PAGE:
Be your own audience
To feel shame requires that your actions and thinking are against the background of an audience; real or imagined. If your sense of purpose is otherwise, based on something genuine, like your own satisfaction, shame is an emotion you cannot feel; that is, with respect to failure, etc. Incidentally, it is also those with such emotional resilience and grit that succeed in our shame-based climes.

The reason most of our compatriots do not hesitate to roll up their sleeves when abroad is because suddenly there is no audience to impress or be wary of. It is shame that stops a lot of ideally industrious young Nigerians from letting go of their false pride and getting down to work. The fear of standing out also prevents a lot of young Nigerians from pulling above their weight. The consequence is that the poor remain poor and the wealthy remain wealthy or wealthier. For instance, the rich send their wards to “international schools” and thereafter abroad for further studies. Add to that some work experience in the “temperates”, they become well-placed to maintain the lofty positions of their parents.

Ever notice how the rich are stern with the children of the poor when they violate a cultural norm and laugh off the same “infractions” by their own kids? Much of what we call culture are mechanisms for discrimination and exclusion. Take another issue: corruption. It is retractable because our cultures tolerate some level of corruption. There are proverbs in our various languages with meanings like “live and let live”, “it is where we work we will eat from”, etc. Corruption is not considered a shameful act in most Nigerian cultures. Who are largely the practitioners and major beneficiaries of corruption in Nigeria? The rich. It is a vicious cycle.

e go learn” & “o ma gbon” fallacies
You would hear custodians of these shame cultures make remarks like “e go learn”, “o ma gbon”, etc. (They mean “he will learn”, “he will become wise”.) In the Yoruba culture (I am Yoruba), for instance, early marriage is encouraged, living by yourself (“on dagbe”) is discouraged, and so on. They are not the “wisdoms” they are oft-presented as. These are norms, that put together with others, ensure the tribe’s cultural institutions of rewards and sanctions, function effectively. They hinder social mobility. Put another way, they engender social statism. If you are not well-to-do and you marry early, with responsibilities hitting you right, left and centre, you cannot garner enough savings in time to change your circumstances for the better. With little or no privacy, being perennially in the company of others from birth, there is little chance of the kind of introspection and contemplation required to better your lot.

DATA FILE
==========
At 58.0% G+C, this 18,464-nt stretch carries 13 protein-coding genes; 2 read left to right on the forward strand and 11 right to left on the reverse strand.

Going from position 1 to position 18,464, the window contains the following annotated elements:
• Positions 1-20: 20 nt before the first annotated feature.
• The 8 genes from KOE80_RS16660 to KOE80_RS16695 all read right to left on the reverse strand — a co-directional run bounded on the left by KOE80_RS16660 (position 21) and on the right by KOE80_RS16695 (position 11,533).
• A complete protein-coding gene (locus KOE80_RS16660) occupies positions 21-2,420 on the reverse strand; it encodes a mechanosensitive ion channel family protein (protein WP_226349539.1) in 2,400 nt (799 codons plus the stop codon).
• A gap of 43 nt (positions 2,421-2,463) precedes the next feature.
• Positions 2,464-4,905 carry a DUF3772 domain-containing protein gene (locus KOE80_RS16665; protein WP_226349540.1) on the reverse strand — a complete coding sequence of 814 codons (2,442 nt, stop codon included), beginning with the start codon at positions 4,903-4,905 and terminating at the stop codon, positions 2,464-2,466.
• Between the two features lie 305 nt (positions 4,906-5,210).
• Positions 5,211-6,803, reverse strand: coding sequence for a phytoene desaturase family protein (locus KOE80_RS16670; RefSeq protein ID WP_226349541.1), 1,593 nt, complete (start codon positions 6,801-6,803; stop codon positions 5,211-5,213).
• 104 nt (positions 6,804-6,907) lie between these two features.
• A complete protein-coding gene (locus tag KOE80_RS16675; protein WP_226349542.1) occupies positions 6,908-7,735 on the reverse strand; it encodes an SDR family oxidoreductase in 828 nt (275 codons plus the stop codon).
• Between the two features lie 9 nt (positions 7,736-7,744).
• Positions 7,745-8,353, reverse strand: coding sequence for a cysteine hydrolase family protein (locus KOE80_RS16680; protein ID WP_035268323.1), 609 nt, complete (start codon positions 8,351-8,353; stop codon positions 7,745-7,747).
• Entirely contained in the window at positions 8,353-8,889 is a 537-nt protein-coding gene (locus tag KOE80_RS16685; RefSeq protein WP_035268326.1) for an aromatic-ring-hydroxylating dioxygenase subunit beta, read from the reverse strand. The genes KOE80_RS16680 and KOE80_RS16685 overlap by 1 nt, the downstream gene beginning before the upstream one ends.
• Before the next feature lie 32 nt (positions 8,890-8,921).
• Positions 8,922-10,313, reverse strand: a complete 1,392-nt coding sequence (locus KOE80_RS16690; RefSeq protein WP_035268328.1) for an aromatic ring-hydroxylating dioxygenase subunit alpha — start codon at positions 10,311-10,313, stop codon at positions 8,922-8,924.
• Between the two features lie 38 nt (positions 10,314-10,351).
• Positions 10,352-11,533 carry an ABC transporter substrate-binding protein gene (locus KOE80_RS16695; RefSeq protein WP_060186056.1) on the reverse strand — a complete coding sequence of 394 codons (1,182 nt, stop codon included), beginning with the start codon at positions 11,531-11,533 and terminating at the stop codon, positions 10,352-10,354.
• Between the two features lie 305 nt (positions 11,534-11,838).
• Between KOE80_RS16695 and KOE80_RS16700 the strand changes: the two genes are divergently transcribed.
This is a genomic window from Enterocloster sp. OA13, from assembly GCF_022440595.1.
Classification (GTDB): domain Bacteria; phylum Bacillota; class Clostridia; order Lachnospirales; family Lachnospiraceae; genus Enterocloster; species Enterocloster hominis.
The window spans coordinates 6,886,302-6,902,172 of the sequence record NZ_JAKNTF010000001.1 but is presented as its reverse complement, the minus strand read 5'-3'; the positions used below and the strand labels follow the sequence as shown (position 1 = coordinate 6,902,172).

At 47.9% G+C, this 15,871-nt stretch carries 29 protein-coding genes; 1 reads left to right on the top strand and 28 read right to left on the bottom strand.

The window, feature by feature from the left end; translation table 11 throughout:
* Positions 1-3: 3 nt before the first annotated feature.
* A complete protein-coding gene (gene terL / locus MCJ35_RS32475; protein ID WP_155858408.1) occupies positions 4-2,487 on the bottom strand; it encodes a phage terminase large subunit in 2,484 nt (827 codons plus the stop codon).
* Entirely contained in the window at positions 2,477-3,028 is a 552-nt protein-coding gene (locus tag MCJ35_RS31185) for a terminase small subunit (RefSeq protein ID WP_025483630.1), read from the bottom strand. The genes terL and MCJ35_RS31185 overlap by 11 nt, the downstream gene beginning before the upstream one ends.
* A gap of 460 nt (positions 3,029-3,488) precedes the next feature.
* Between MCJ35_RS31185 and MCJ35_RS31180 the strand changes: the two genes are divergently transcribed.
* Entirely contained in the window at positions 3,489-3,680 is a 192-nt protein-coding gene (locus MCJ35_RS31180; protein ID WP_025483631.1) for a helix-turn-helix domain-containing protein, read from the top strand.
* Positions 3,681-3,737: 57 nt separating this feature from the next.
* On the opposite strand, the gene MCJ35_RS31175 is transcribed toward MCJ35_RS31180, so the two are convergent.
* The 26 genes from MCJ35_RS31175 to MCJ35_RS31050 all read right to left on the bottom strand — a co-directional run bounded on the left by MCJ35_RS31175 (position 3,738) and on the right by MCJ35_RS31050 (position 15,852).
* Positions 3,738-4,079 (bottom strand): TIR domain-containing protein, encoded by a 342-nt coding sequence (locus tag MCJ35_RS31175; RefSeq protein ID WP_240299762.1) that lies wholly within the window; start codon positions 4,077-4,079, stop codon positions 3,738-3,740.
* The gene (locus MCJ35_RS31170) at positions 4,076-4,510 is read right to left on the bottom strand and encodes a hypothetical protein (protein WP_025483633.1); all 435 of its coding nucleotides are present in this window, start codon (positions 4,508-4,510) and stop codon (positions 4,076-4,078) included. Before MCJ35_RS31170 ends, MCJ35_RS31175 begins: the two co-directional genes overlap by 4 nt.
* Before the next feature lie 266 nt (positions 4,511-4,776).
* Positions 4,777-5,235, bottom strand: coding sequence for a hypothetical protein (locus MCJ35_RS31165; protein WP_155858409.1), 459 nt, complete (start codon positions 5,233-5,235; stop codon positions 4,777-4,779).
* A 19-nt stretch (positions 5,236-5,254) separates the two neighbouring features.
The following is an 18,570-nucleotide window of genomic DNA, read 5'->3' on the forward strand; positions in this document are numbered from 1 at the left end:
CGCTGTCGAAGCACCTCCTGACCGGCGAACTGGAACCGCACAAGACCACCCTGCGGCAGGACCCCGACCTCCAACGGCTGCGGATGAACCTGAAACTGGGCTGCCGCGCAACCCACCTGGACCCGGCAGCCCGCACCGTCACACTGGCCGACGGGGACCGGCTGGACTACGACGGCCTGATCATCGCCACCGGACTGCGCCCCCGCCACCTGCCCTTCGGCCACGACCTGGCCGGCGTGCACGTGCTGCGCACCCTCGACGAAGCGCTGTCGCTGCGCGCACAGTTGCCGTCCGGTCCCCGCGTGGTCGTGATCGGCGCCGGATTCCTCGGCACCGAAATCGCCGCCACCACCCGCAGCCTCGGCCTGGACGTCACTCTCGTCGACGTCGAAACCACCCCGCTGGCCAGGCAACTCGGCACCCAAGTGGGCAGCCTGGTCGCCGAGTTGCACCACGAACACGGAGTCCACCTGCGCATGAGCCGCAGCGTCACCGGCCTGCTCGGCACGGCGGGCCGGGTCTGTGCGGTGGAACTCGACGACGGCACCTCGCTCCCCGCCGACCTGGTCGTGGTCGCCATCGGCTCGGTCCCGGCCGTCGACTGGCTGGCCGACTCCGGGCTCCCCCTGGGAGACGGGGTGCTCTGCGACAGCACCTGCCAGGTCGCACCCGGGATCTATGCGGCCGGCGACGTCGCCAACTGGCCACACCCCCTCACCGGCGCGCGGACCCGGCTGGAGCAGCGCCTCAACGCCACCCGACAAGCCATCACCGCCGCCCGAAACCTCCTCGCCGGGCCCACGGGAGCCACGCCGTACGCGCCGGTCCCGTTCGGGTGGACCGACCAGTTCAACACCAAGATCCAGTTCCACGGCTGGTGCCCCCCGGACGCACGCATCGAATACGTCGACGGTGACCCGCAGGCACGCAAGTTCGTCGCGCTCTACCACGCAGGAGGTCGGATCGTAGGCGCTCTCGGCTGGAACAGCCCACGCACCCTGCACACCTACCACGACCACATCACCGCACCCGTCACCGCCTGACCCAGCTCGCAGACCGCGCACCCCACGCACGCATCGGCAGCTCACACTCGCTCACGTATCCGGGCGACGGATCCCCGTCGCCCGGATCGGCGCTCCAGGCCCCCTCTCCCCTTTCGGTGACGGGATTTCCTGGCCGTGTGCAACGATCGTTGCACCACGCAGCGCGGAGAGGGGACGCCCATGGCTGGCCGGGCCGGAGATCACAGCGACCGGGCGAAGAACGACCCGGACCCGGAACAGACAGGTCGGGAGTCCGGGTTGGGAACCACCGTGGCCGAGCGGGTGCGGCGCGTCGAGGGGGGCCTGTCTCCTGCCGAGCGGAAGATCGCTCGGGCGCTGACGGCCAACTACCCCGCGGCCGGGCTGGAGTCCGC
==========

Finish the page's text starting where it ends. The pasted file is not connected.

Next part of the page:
So when you hear these culture custodians make such remarks like “e go learn”, “a ma ko”, “o ma gbon”, etc., what they really mean, logically at least, is that you would learn to be mediocre, you would acculturate to aim low. Put simply, you will learn to know your place. From the slave trade, our forever potholed roads, power blackouts on end, to the continued pilferage of our commonwealth by the elite with impunity, the “e go learn”, “a ma ko”, “o ma gbon” pseudo-sages have little to show for their self-acclaimed wisdom. They do know one thing, though. Those who refuse to “gbon” (learn), the mavericks, the sometimes “olori olowos” are precisely destined as such because of their consistent defiance of convention. Flawed conservatism is not wisdom. Needless to say, our culture is holding us back.